On the play above, receiver Deebo Samuel is running a quick slant route against Blidi Wreh-Wilson (No. 33). The route combo to the trips side is designed to clear out the zone for the slant route with Bourne running an OTB route (“over the ball”) and Breida running out to the flat to get the flat defender to widen with him.

Garoppolo is under no pressure but throws the pass too far inside against a defender with inside leverage over the top. Wreh-Wilson nearly intercepts it, but it goes through his hands, up in the air, and bounces off safety Ricardo Allen. Some of the throws in this game were uncharacteristic of his performances in the last eight games, where he’s thrown 19 touchdown passes to five interceptions. An interception on what otherwise became a scoring drive would’ve been catastrophic.

4. Offensive line feeling the loss of Weston Richburg

With center Weston Richburg out for the season with a torn patella tendon, the 49ers turned to veteran back-up center Ben Garland. Garland has been average to below-average since taking over for Richburg in against the Saints. Although the 49ers offensive line only gave up ten total pressures to the Falcons, it seemed like they were in the backfield at key moments, preventing the offense from moving the ball effectively.

But Garland wasn’t the biggest issue along the offensive line. The left side tandem of Tomlinson and Staley was particularly bad, and so was Mike Person, who turned in a grade 25.8 per Pro Football Focus.

Staley gave up a quick sack on the 49er’s first drive to Falcons defensive end Vic Beasley when Beasley took an easy inside rush lane after Staley jumped out to wide to counter the edge’s speed. Beasley is more than just a speed rusher, though.

In the second clip, Deadrin Senat (No. 94) eventually splits the double team of Staley and Tomlinson when Tomlinson drops off to help center Ben Garland. This blown protection is credited to Tomlinson, however, as there was no need to leave Staley alone on this block, at least not until Staley had full control of the defender.

Although this play did not technically count due to a roughing the passer penalty, what happened before the end of the play is alarming and was a microcosm of the issues facing the left side of the line. Left guard Laken Tomlinson (No. 75) is working against defensive tackle Grady Jarrett (No. 97). At the snap, Jarrett gets Tomlinson to lunge forward by simulating a bull rush.

As Tomlinson lunges, Jarrett chops and swipes aside his punch and rushes through the B-gap virtually unopposed. Tomlinson was immediately off-balance, and for most linemen, that’s automatically a lost rep. Fortunately, the sack didn’t count due to Jarrett hitting Garoppolo low at the knees. Unfortunately, Garoppolo did get hit low at the knees, and his post-ACL knee absorbed most of it.

The worst grade of the day, though, goes to Mike Person, who gave up five total pressures and turned in a 25.8 grade for turning in plays like the one above, where he gets bull rushed from snap to whistle into the backfield by Jarrett, causing Garoppolo to have to reset away from a wide-open throw for his check down in the flat.

5. The Falcons final two play sequence

Falcons receiver Julio Jones, like Kittle, also caught 13 passes for 134 yards. But unlike Kittle, Jones also caught two touchdown passes, including the eventual game-winner on a pass everyone in the stadium knew was going to. Julio was also their primary target on third down, with Jones responsible for converting six of Atlanta’s third downs.

After the Falcons drove the length of the field on their final drive, they faced a second-and-5 from the 49ers five-yard line.

The Falcons pass concept is an in route from the slot at a depth of around 10 yards with a spot route underneath it. It’s designed to pull up the hook defender to that side, isolating the slot receiver on the strong safety. The 49ers are in a cover-2 read coverage to the short side of the field. In 2-read, the safety, Marcell Harris, is reading inside out #2 to the #1 receiver and is responsible for #2 vertical while Moseley is responsible for anything out to the flat if #1 is in.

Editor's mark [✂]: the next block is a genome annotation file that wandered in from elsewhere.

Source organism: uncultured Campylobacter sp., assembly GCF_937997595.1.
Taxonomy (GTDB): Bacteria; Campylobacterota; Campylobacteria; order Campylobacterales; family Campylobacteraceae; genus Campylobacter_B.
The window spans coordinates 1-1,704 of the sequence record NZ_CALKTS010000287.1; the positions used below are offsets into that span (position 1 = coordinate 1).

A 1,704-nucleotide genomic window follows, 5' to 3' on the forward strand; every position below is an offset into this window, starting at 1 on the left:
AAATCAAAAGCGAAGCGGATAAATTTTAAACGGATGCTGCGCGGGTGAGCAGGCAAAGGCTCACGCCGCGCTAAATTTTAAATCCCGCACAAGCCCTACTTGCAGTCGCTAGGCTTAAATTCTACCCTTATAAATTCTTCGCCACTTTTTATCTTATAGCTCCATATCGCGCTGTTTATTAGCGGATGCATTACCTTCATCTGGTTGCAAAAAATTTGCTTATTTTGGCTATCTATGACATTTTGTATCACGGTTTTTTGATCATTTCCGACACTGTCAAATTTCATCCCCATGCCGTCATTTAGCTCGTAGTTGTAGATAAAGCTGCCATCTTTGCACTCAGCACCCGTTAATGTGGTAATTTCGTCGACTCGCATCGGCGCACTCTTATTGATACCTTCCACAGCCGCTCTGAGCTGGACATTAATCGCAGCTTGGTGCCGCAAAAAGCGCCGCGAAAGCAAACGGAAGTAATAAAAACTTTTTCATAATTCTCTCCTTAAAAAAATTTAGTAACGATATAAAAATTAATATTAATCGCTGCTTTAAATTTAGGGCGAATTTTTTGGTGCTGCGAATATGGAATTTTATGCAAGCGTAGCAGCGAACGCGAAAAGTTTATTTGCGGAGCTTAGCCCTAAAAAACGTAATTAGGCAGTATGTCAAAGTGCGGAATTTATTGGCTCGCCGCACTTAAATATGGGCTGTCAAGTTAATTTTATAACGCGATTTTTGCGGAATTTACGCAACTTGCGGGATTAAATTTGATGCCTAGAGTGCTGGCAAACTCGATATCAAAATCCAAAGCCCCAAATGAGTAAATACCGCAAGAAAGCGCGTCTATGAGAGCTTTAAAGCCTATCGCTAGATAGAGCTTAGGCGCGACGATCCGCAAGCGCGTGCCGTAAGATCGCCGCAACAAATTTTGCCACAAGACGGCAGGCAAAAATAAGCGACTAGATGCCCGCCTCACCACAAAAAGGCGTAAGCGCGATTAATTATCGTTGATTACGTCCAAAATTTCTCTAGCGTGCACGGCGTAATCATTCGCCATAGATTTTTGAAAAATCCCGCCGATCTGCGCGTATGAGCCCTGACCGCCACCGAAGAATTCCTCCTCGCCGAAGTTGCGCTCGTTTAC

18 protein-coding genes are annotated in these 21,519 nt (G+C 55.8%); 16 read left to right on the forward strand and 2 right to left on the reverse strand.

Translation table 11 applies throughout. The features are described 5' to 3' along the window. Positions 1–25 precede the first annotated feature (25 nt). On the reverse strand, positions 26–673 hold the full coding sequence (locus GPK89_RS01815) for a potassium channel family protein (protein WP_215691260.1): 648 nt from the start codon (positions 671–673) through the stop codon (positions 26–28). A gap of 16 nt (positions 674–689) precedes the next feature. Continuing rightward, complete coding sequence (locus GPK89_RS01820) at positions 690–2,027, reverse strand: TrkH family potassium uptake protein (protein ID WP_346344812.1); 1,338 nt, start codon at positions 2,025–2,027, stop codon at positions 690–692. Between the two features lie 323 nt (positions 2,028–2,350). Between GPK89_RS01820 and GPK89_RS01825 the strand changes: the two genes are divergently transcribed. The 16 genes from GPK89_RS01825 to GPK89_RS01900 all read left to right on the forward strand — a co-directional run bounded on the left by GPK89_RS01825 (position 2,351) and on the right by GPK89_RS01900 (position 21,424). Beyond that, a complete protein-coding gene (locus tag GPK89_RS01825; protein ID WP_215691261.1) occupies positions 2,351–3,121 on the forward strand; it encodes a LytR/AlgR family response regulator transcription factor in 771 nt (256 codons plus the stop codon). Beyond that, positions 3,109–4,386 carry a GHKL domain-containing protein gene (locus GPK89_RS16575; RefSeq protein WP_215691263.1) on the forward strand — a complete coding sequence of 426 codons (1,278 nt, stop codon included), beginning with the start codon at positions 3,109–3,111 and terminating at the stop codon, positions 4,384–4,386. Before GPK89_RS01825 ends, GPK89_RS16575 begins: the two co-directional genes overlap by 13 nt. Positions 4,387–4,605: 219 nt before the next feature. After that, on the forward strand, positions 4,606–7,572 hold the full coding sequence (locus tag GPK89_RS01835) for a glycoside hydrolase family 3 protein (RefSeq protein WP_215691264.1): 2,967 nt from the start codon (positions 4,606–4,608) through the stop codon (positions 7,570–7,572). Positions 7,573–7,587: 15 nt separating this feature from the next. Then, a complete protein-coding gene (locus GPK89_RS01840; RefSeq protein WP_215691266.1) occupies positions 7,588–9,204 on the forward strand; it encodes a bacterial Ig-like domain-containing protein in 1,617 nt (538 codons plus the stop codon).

The concept immediately removes Moseley from the defense and leaves tight end Austin Hooper 1-on-1 with Harris as Warner drops to the hook with the #1 receiver. Hooper can’t hang on to the pass, and it’s ruled that he lost control after the ball touched the ground, making it an incomplete pass.

With one more shot at the end zone on third down, the Falcons looked to Jones to secure the victory. The previous play revealed a weakness in playing 2-read at the goal line. If both receivers are in, the corner stays put. It creates an advantage in that it removes a better coverage defender for a safety that isn’t as good at covering faster receivers. Especially as a back-up safety.

The play concept is out of an old playbook from Dirk Koetter (currently the Falcons offensive coordinator) and is a basic flanker drive concept with a dig route over the top of a shallow cross or “drive” route from the “flanker” or Z receiver. With this concept against that coverage, there is no reason that Moseley would travel with Jones, who motioned over to a tight split. The Falcons likely knew this and anticipated it based on coverages the 49ers have played in the red zone this season, which is a heavy reliance on 2-read.

Hooper is running the dig route, but it’s clear what the Falcons intent was, as it appears his only job is to clear out the coverage and create pick on Harris, who was responsible for a bracket coverage on Jones on the drive route. Harris was too far outside to make any play on the pass. The Falcons likely anticipated that they might get a similar look to the previous play. With both Jones and Hooper inside, there was no one to cover Jones on the drive route.

In the play diagram above, it appears the slot to the left ran the wrong route too as his job would’ve been to occupy Ward deeper in the end zone but as he runs a shallow curl route, Ward stays in the hook zone and nearly prevents Jones from crossing the goal line.

In fact, he did prevent it, but the ball barely broke the plane in the review. Although he was initially ruled down, the replay review was initiated as the play came inside of two minutes left to play.

Outlook

The 49ers have a lot clean up on a short week with the Rams coming to Santa Clara for a Saturday night prime time game. The Rams are having their fair share of struggles too and would love nothing more than to spoil a first-round bid for a division rival. Clay Matthews returned to the lineup last month, and after the first game against San Francisco, they traded for cornerback Jalen Ramsey. The results have been mixed, but the 49ers cannot afford to approach this game with the same frame of mind as they did against the Falcons.

It’s not too late for the 49ers to return the same high level of play they were showing week after week until the historically tough three-game stretch they just endured, and the problems will need to be cleaned up if they’re going to have a shot at a first-round bye. I don’t think they are indicative of larger issues, but it is increasingly more difficult to make a deep playoff run as the five seed and losing to the Falcons will be looked back on as a game they should’ve and could’ve won. They cannot afford to come out with the same energy against the Rams.